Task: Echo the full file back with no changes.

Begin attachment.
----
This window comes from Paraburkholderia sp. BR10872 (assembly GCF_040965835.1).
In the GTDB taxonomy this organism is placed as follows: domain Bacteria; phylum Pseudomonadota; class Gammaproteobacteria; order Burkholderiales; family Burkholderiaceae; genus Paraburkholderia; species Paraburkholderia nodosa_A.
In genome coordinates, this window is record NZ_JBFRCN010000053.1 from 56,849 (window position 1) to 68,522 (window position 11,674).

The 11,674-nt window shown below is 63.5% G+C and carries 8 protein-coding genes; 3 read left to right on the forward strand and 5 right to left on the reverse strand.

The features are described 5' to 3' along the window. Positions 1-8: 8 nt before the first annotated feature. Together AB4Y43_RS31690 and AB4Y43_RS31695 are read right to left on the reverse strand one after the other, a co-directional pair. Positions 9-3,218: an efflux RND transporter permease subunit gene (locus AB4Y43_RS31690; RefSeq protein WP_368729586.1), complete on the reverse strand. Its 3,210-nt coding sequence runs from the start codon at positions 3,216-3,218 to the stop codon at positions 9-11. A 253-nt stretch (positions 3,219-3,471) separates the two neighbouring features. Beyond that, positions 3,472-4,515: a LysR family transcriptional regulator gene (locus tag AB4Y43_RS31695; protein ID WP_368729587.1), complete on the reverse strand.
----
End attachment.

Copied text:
This window comes from Paraburkholderia sp. BR10872 (assembly GCF_040965835.1).
In the GTDB taxonomy this organism is placed as follows: domain Bacteria; phylum Pseudomonadota; class Gammaproteobacteria; order Burkholderiales; family Burkholderiaceae; genus Paraburkholderia; species Paraburkholderia nodosa_A.
In genome coordinates, this window is record NZ_JBFRCN010000053.1 from 56,849 (window position 1) to 68,522 (window position 11,674).

The 11,674-nt window shown below is 63.5% G+C and carries 8 protein-coding genes; 3 read left to right on the forward strand and 5 right to left on the reverse strand.

The features are described 5' to 3' along the window. Positions 1-8: 8 nt before the first annotated feature. Together AB4Y43_RS31690 and AB4Y43_RS31695 are read right to left on the reverse strand one after the other, a co-directional pair. Positions 9-3,218: an efflux RND transporter permease subunit gene (locus AB4Y43_RS31690; RefSeq protein WP_368729586.1), complete on the reverse strand. Its 3,210-nt coding sequence runs from the start codon at positions 3,216-3,218 to the stop codon at positions 9-11. A 253-nt stretch (positions 3,219-3,471) separates the two neighbouring features. Beyond that, positions 3,472-4,515: a LysR family transcriptional regulator gene (locus tag AB4Y43_RS31695; protein ID WP_368729587.1), complete on the reverse strand.